by Lori Verderame, Ph.D.
Do you remember the lazy days of summer when you were a kid? You played croquet in the backyard with the rest of the neighborhood gang, frolicked in the lawn sprinkler, or went to the ballpark to take in a baseball game. Snacks were part of the summer fun and a popular snack food was Cracker Jack, the candy coated popcorn and peanut snack.
An early form of Cracker Jack was first sold at the World’s Fair in Chicago, also known as the World Columbian Exposition, in 1893. By 1896, the popcorn and peanut snack was perfected and sold by the Rueckheim Bros. & Eckstein Company. While the delightful snack became a well-known American treat, it became associated with the American past time, the game of baseball. In 1908, Cracker Jack was highlighted in the tune, “Take Me Out to the Ball Game” written by Jack Norworth urging sports fans to “buy me some peanuts and Cracker Jack!” The game, the song, and the snack became synonymous with America in the early decades of the 20th Century.
While the yummy mixture was enjoyable, it was the introduction of the Cracker Jack toy that solidified Cracker Jack’s place in American culture.
Back in the day, Cracker Jack toys or prizes were included in every single box sold. The idea of placing a toy prize in the Cracker Jack box had actually been a continuation of an earlier promotional campaign where sellers handed buyers a prize when purchasing a box of Cracker Jack. The idea of putting the toys into each box didn’t come to pass until 1912.
The toy prizes ran the gamut from decoder rings to plastic charms. Some of the prizes were tin lithographed sundials, penny banks, mini magnifying glass, paper dolls, tops, alphabet charms, celluloid on metal pin backs, lithographed metal clickers, miniature booklets, doll house cutlery sets and the list goes on. Cracker Jack even distributed baseball cards in a set of 144 cards at the outset of World War I. The entire set of Cracker Jack baseball cards command $100,000 on the collectibles market today.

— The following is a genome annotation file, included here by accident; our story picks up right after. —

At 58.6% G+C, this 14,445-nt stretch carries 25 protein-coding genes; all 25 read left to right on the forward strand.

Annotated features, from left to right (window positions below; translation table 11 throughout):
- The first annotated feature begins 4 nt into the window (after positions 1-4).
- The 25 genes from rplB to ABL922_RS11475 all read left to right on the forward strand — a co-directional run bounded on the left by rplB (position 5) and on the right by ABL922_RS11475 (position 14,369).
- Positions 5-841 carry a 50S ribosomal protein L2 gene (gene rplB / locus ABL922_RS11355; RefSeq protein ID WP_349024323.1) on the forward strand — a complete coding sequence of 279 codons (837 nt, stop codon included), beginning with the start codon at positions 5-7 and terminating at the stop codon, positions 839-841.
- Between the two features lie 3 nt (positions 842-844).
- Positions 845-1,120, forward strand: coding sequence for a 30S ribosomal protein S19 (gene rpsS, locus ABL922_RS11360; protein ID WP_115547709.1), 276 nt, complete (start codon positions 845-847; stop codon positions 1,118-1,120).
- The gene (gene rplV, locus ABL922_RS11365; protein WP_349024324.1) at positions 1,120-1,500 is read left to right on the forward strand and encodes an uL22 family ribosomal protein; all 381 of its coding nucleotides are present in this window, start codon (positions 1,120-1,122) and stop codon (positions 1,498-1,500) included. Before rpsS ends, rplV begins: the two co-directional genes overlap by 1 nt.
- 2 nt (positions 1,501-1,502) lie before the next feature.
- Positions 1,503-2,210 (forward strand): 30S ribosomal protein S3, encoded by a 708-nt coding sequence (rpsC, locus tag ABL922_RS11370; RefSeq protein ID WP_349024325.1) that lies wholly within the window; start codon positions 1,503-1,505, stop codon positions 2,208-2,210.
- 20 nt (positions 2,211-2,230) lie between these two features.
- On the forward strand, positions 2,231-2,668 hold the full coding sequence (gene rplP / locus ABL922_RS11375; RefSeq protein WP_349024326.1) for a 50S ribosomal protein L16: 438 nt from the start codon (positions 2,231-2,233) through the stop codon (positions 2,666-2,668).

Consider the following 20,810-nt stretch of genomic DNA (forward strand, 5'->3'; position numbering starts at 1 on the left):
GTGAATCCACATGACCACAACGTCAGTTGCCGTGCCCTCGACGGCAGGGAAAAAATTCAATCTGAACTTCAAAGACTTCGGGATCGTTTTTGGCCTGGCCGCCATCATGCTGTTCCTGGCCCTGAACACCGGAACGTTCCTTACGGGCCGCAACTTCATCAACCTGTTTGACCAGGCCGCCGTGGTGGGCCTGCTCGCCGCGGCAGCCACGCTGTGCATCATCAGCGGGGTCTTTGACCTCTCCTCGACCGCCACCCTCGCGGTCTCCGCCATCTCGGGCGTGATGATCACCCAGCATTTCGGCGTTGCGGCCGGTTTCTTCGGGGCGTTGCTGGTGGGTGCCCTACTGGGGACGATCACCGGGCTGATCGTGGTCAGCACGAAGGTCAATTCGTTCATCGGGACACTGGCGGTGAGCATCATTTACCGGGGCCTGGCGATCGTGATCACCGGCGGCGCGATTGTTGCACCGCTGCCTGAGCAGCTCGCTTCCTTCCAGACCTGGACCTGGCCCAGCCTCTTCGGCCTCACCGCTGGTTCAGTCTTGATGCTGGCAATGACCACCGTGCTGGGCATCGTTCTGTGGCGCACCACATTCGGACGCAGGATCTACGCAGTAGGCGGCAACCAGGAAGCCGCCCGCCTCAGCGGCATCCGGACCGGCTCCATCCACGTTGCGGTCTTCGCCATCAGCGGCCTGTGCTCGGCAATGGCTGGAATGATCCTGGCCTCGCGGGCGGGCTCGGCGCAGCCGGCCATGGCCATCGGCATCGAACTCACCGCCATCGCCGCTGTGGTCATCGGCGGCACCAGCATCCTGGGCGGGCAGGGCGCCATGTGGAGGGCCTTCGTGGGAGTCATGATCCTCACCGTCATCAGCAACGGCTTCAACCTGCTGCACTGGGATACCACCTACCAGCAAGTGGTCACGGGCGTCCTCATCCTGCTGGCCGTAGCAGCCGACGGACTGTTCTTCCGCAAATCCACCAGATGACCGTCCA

While most collectors don’t have the highly sought after Cracker Jack baseball cards, many people still retain a few of those miniature Cracker Jack toy prizes. Many collectors kept the little toy prizes and displayed them in shadowboxes or traded them with their friends. Some Cracker Jack afficionados embroidered the small charms onto beanie caps, hats or framed pieces of velvet in the shape of a Christmas tree. And, for the crafty child, Cracker Jack toys were molded into decorative ceramic planters and glued onto wooden jewelry boxes. These objects are highly sought after in today’s repurposing antiques marketplace with values ranging from $250 to $1000.
Most Cracker Jack toys dating from the early 1900s are unmarked. Cracker Jack toys ran the gamut such as gumball trinkets, copper charms, 3-D dioramas, plastic rocking horse charms, miniature pot metal race cars, celluloid soldier figurines, or paper prizes. German toy makers were the source for most early Cracker Jack toys. Particular Cracker Jack toys sell today to collectors for between $5 and $25 each depending on condition, type, and age.
Today, Cracker Jack is owned by Frito-Lay. Unfortunately, the prizes are not what they used to be. Most contemporary Cracker Jack toys are simple paper prizes such as optical illusion drawings or printed mind-teaser riddles.
In 2004, when the New York Yankees baseball club tried to replace Cracker Jack at their stadium concession stands with a similar peanut and popcorn snack product, the public forced club management to return to selling Cracker Jack at Yankee Stadium. The team listened to their fans and returned to selling Cracker Jack. Some things should never change.
Ph.D. antiques appraiser, author, award-winning TV personality, and TV talk show host, Dr. Lori presents antique appraisal events nationwide. Visit www.DrLoriV.com/Events, Lori Verderame on Google+, www.facebook.com/doctorlori or call (888) 431-1010.
(Photo credit: http://www.DrLoriV.com)